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Djibouti - 2018 Election - Legislature

The next general election took place on Friday, February 23, 2018, nationwide. Voters previously registered on the electoral lists as they were arrested on September 30, 2017 were called to participate in the election of members of the National Assembly.

President Ismael Omar Guelleh’s ruling party claimed a resounding victory in the parliamentary elections in Djibouti, taking nearly 90 percent of seats after the opposition largely boycotted the poll. The opposition party, Djiboutian MoDeL (Movement for Development and Freedom), decided not to participate in the forthcoming legislative elections, in accordance with the guidelines advocated by members of the National Council of the MoDeL which met during a working session on January 1st, 2018.

In analyzing the political situation of the country, the National Council of the party considered that the conditions in which these legislative elections would be organized are biased in advance and would be incompatible with the expression of the popular sovereignty as already showed those of February 2013, the 2016 presidential elections and most recently the last communal elections of February 2017, in which no opposition party took part.

President Ismaël Omar Guelleh's Union for the Presidential Majority (UMP), which had held all the 65 seats in the National Assembly since 1999, saw its share reduced to 55 in the election of 22 February 2013. Although a multi-party system was introduced in 1992, no opposition forces had been represented in parliament since the country's independence in 1977. In 2013, however, opposition forces, united under the National Salvation Union (USN), and participating in parliamentary elections for the first time since 2003, took the remaining 10 seats in the National Assembly.

The UMP ran on the government's record while the USN promised to promote democracy and tackle corruption. USN spokesman Daher Ahmed Farah, who had returned to Djibouti in January 2013 after 10 years of exile in Europe, denounced massive fraud. The 10 USN members refused to take up their parliamentary seats.

The amendments to the electoral law, in force since December 2012, were applied for the first time. Previously, the electoral list which won the majority of the votes took all seats in each constituency. Starting from the 2013 elections, the winning list is entitled to 80 per cent of the seats and the remaining 20 percent of the seats are allotted proportionally to other lists which obtain at least 10 per cent of the valid votes.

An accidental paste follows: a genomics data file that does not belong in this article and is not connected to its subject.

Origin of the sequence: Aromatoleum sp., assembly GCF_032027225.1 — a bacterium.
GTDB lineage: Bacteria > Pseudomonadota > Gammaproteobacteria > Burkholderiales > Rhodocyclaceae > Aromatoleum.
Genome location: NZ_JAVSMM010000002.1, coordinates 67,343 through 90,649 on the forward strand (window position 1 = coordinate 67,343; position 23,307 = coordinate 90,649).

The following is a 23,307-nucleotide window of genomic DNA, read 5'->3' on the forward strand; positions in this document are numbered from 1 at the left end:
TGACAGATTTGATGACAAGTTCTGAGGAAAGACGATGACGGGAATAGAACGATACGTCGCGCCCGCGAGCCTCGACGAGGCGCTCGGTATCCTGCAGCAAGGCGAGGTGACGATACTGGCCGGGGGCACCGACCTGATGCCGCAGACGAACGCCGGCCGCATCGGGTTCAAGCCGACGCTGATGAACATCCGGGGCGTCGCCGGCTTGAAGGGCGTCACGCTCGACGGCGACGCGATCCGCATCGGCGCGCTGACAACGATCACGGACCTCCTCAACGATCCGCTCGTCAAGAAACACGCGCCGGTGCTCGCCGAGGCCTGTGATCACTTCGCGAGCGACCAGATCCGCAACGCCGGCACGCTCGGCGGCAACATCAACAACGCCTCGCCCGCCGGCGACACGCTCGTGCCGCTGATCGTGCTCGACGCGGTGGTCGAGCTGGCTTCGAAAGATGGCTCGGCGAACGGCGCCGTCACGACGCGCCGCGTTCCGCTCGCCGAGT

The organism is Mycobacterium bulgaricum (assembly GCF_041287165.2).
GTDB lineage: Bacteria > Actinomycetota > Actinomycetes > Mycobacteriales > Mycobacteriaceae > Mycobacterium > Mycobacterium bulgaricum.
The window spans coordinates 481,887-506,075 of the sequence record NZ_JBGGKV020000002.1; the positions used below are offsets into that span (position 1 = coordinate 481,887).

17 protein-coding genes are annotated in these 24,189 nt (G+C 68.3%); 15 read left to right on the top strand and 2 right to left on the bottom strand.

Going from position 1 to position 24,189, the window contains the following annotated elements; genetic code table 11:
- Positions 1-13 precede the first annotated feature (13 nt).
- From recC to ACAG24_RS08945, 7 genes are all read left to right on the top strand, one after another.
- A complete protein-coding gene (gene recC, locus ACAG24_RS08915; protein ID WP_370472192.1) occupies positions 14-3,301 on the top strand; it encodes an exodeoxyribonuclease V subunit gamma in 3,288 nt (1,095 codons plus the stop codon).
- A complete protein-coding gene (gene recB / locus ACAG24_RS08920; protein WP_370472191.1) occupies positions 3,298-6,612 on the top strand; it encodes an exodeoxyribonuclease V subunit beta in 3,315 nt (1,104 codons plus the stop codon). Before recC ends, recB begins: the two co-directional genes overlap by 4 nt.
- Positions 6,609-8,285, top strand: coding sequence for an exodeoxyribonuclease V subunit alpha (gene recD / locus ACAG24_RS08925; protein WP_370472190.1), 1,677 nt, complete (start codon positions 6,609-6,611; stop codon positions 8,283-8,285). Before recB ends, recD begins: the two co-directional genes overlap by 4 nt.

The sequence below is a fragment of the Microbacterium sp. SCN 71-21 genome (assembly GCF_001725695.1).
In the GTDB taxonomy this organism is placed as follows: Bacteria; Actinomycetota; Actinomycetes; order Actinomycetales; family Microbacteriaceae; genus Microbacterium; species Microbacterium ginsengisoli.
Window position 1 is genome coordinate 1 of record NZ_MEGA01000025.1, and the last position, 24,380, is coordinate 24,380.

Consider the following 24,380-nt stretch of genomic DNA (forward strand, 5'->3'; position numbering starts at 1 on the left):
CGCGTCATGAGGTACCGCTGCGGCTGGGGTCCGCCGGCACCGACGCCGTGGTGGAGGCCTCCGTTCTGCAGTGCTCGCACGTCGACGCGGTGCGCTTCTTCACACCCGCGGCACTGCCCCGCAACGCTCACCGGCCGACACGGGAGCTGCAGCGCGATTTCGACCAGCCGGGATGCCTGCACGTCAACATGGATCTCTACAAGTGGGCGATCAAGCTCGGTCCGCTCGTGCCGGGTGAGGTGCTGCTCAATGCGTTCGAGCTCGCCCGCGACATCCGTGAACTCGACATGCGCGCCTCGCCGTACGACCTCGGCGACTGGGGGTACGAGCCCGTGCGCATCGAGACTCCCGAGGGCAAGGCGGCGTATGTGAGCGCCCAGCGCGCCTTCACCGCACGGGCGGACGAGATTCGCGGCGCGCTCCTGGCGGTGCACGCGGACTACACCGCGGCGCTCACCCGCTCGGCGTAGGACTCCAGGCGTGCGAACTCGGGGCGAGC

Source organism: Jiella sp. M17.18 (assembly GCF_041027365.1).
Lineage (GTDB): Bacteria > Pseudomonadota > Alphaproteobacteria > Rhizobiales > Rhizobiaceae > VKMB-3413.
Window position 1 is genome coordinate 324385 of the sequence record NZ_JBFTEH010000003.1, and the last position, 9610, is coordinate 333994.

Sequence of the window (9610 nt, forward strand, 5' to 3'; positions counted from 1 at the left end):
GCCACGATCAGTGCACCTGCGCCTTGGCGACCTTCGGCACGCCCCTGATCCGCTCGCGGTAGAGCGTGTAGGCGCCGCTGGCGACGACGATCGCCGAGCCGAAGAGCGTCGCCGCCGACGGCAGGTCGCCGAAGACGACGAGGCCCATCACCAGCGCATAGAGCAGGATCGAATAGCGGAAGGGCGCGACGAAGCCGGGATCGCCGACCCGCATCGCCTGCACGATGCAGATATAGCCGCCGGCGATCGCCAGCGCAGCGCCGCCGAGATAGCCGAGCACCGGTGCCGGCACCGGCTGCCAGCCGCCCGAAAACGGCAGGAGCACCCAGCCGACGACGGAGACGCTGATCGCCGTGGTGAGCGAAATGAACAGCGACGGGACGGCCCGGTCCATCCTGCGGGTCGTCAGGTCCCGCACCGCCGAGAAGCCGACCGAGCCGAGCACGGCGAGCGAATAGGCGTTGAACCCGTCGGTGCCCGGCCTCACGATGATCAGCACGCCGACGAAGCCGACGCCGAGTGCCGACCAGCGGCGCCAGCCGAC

China has a particular way of seeing democracy, which seems to inspire the Djiboutian president. To annoy the "old lion", a politician forced into exile recalled that the notion of multiparty according to the Djibouti president was only a dream. On 21 November 2017, Mr. Daher Ahmed Farah, a Belgo-Djibouti, represented by Mr. Alexis Deswaef, filed a complaint in Geneva with the UN Human Rights Committee against the Republic of Djibouti to denounce the dissolution of the opposition party of which he is the president, the Movement for Democratic Renewal (MRD).

The electoral confrontation took place 23 February 2018, regardless of the number of participants. The eternal question of participation or not arises every time. Djibouti is known to be a "special Republic," a republican backbone and a near-dictatorial command. As the parliamentary elections drew near, two major protagonists were already campaigning. Prime Minister Abdulkader Kamil Mohamed [AKM], and one of his best opponents, Daher Ahmed Farah [DAF], leader of the Movement for Democratic Renewal and Development (MRD).

After boycotting presidential elections in 2016, Djibouti’s main opposition party, the Movement for Democratic Renewal and Development (MRD), would not participate in legislative elections, deepening concerns that democracy in the East African nation isn’t working. The main opposition has accused the leadership of the national electoral commission for being partisan towards the ruling party, charges denied by the body. The African Union deployed an observer mission led by Anicet-Georges Dologuele, former Prime Minister of the Central African Republic.

The country's electoral commission "is not independent -- its chairman is the prime minister's legal advisor", according to Zakaria Abdillahi, president of the Djibouti League of Human Rights and a former opposition legislator. “In Djibouti, there’s a problem of legitimacy, of democratic legitimacy, of parliamentary legitimacy because elections are never fair and free,” Daher Ahmed Farah, the leader of MRD, told VOA. Farah said the government went back on a deal forged in late 2014 to establish an independent national electoral commission. Without an autonomous body to oversee voting, he said, it’s impossible to ensure the integrity of the process.

Polling began at 6:30 am (0330 GMT) among 194,000 voters, who would choose 65 deputies. The ruling party was expected to sweep majority of the 65 seats at stake. Over half of the seats, 35, are in the capital where most opposition parties fielded candidates.

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Page last modified: 10-03-2018 19:07:45 ZULU